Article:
PRESENTED ON A GRAND SCALE, the heartbreaking Vincere is a riveting story, made more so because it is based on a true events. Although the record of Mussolini and Dalser's marriage has not been recovered, their relationship, and her involuntary confinement are public record. The film is based on the books Mussolini's Marriage, by Marco Zeni, and Mussolini's Secret Child, by Alfredo Pieroni, as well as on the 2005 documentary film Mussolini's Secret, by Fabrizio Laurenti and Gianfranco Norelli.
EQUALLY IMPORTANT, as Todd Gilchrist shares in his Cinematical review, "Bellocchio manages to shuttle the viewer through this unexpectedly rich and complicated series of emotional states as the character's situation worsens, and most amazingly never at the expense of our identification with her. ... the film prizes emotional authenticity over historical accuracy ... that we can feel and share in that longing, that desperation, that determination-on-the-brink-of-insanity, is in and of itself a victory, both for her and the film."
More about Vincere
Awards, Nominations and Festival Screenings. Since its release on the festival circuit, Vincere has won twenty-three awards out of thirty-eight nominations, including eight Donatellos - the Italian Oscars. A full list of nominations, awards and festival screenings is here.
Links to informative reviews are here.
Excerpts of actual letters written by Ida Dalser and Benito Mussolini are in the panel below.
An interview with director Marco Bellochio is in the panel below.
Vincere received a Rotten Tomatoes Fresh Rating of 100%, here.
More information about Giovanna Mezzogiorno is here and here.
An interview with Giovanna, in English and Italian, is here.
In this panel: Post-Film Discussion Leaders, About the Carnegie Arts Center, Vincere Cast & Crew.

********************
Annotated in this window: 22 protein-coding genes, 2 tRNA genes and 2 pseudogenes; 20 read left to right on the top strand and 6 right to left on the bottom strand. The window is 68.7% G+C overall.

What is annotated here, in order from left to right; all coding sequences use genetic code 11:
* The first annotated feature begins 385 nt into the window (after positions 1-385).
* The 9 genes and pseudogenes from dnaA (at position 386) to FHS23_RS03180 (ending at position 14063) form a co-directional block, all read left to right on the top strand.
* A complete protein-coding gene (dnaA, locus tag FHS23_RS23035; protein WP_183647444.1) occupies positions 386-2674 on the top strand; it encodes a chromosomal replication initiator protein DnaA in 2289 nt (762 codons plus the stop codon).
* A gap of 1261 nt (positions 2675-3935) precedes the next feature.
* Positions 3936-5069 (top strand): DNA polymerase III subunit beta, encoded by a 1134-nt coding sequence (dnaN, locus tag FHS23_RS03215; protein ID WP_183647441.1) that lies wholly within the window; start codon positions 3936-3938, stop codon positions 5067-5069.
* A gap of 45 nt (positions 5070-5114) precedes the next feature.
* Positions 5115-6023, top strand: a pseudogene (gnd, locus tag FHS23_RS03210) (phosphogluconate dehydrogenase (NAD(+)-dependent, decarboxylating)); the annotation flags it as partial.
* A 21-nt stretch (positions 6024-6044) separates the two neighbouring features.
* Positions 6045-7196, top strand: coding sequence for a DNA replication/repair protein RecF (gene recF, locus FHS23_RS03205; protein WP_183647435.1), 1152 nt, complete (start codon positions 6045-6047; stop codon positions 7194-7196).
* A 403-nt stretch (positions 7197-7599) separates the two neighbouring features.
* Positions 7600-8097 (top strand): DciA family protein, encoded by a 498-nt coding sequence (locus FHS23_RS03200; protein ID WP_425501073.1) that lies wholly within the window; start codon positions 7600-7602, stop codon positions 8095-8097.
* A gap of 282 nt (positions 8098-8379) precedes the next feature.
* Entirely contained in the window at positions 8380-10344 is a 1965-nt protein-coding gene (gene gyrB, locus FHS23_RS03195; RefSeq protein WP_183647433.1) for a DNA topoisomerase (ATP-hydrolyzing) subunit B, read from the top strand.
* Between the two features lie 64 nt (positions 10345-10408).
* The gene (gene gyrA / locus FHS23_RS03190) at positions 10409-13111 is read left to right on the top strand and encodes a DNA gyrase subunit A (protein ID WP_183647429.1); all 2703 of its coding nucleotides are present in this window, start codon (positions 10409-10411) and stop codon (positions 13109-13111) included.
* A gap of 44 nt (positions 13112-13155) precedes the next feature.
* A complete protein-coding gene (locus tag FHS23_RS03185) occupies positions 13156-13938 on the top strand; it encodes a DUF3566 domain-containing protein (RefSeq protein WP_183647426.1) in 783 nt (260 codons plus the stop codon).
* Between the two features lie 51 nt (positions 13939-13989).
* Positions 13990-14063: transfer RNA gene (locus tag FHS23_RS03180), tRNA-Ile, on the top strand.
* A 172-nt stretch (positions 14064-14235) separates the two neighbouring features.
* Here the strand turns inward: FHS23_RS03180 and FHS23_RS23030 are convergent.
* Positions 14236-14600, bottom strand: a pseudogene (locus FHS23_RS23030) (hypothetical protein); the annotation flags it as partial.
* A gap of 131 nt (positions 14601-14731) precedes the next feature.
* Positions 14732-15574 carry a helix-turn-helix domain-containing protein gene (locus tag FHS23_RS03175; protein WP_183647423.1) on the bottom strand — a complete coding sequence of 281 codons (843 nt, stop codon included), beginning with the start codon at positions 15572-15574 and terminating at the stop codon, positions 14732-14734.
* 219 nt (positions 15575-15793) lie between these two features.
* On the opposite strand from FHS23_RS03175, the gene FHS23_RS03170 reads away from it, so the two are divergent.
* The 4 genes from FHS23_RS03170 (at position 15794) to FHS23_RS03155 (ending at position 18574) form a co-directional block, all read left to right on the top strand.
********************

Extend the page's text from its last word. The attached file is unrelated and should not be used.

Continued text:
Post-Film Discussion Leaders
Sante Matteo, Martha Viehmann & Maria Romagnoli
Our three discussion leaders collectively possess almost 100 years professional experience. They offer their students not just language and communication arts, but enthusiastically share important insights into the history, great thinkers and cultures of Italy and the world. To our particular benefit, they are all interested in cinema, as a learning tool and as an art form. CWC is honored by their presence and we urge you to participate in the post-film discussion.
Wednesday & Thursday
Born, and spending his first ten years, in Italy, it seems natural that Sante Matteo would have an interest in world languages and cultures. His early collegiate education had a Gallic focus, as he received his BA and MA in French from Kenyon College and Miami University of Ohio, respectively. Later, he spent time on the East Coast where he received his MA and PhD in Italian, both at Johns Hopkins in Baltimore.
Currently professor of Italian and Coordinator of Italian Studies in the Department of French and Italian at Miami University of Ohio, for more than three decades Dr. Matteo has been the consummate educator - transcending his classroom instruction responsibilities to travel the U.S. and the world conducting research, presenting papers and serving on panels (141) while organizing and/or chairing many more (72); publishing articles (20), reviews (13) and writing books (6) and contributing chapters/content to collaborative works (18); and hosting international conferences (4).
If Sante were a baseball player, his qualitative accomplishments and stats would be comparable to those of Hank Aaron, Willie Mays or Stan Musial. And there's more... Dr. Matteo is frequently interviewed by the U.S. and foreign press (print, web and broadcast); has held editorial, board and officer positions with numerous national organizations and publications; and has been recognized via receipt of roughly two dozen awards, distinguished selections and grants, including outstanding professor of the year at Miami (multiple times) and a Fullbright.
But, in an endeavor not shown in his voluminous CV, his zeal for sharing knowledge comes back to roost with his students: For many years now, Sante has run Miami University's Italian Cinema Series - researching, sourcing, previewing, presenting and discussing Italian history, popular culture and filmmaking via classical Italian film and American television programs that portray Italians and Italian Americans.